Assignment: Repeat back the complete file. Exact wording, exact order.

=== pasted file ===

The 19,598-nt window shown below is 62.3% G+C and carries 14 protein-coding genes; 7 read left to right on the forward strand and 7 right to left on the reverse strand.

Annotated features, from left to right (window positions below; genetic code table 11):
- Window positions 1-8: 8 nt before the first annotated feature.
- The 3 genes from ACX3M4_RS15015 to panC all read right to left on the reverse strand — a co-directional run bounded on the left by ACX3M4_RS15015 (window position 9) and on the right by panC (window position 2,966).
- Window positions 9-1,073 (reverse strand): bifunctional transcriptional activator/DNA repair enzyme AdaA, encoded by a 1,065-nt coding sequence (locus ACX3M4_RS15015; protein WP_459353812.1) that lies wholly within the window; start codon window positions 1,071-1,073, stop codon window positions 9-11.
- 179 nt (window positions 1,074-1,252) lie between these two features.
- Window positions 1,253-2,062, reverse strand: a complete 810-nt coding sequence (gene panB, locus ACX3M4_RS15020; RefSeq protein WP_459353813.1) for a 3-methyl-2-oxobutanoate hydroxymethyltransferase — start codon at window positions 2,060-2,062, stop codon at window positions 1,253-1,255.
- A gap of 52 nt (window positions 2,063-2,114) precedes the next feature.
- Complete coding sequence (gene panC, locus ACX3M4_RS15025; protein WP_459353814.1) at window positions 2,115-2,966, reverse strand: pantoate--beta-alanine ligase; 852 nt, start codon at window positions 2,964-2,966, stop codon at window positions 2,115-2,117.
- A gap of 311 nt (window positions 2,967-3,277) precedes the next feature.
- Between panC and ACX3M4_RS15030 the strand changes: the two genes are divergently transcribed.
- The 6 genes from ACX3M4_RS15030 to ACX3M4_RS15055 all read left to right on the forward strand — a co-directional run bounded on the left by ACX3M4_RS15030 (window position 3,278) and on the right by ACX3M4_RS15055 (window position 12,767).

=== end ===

The 19,598-nt window shown below is 62.3% G+C and carries 14 protein-coding genes; 7 read left to right on the forward strand and 7 right to left on the reverse strand.

Annotated features, from left to right (window positions below; genetic code table 11):
- Window positions 1-8: 8 nt before the first annotated feature.
- The 3 genes from ACX3M4_RS15015 to panC all read right to left on the reverse strand — a co-directional run bounded on the left by ACX3M4_RS15015 (window position 9) and on the right by panC (window position 2,966).
- Window positions 9-1,073 (reverse strand): bifunctional transcriptional activator/DNA repair enzyme AdaA, encoded by a 1,065-nt coding sequence (locus ACX3M4_RS15015; protein WP_459353812.1) that lies wholly within the window; start codon window positions 1,071-1,073, stop codon window positions 9-11.
- 179 nt (window positions 1,074-1,252) lie between these two features.
- Window positions 1,253-2,062, reverse strand: a complete 810-nt coding sequence (gene panB, locus ACX3M4_RS15020; RefSeq protein WP_459353813.1) for a 3-methyl-2-oxobutanoate hydroxymethyltransferase — start codon at window positions 2,060-2,062, stop codon at window positions 1,253-1,255.
- A gap of 52 nt (window positions 2,063-2,114) precedes the next feature.
- Complete coding sequence (gene panC, locus ACX3M4_RS15025; protein WP_459353814.1) at window positions 2,115-2,966, reverse strand: pantoate--beta-alanine ligase; 852 nt, start codon at window positions 2,964-2,966, stop codon at window positions 2,115-2,117.
- A gap of 311 nt (window positions 2,967-3,277) precedes the next feature.
- Between panC and ACX3M4_RS15030 the strand changes: the two genes are divergently transcribed.
- The 6 genes from ACX3M4_RS15030 to ACX3M4_RS15055 all read left to right on the forward strand — a co-directional run bounded on the left by ACX3M4_RS15030 (window position 3,278) and on the right by ACX3M4_RS15055 (window position 12,767).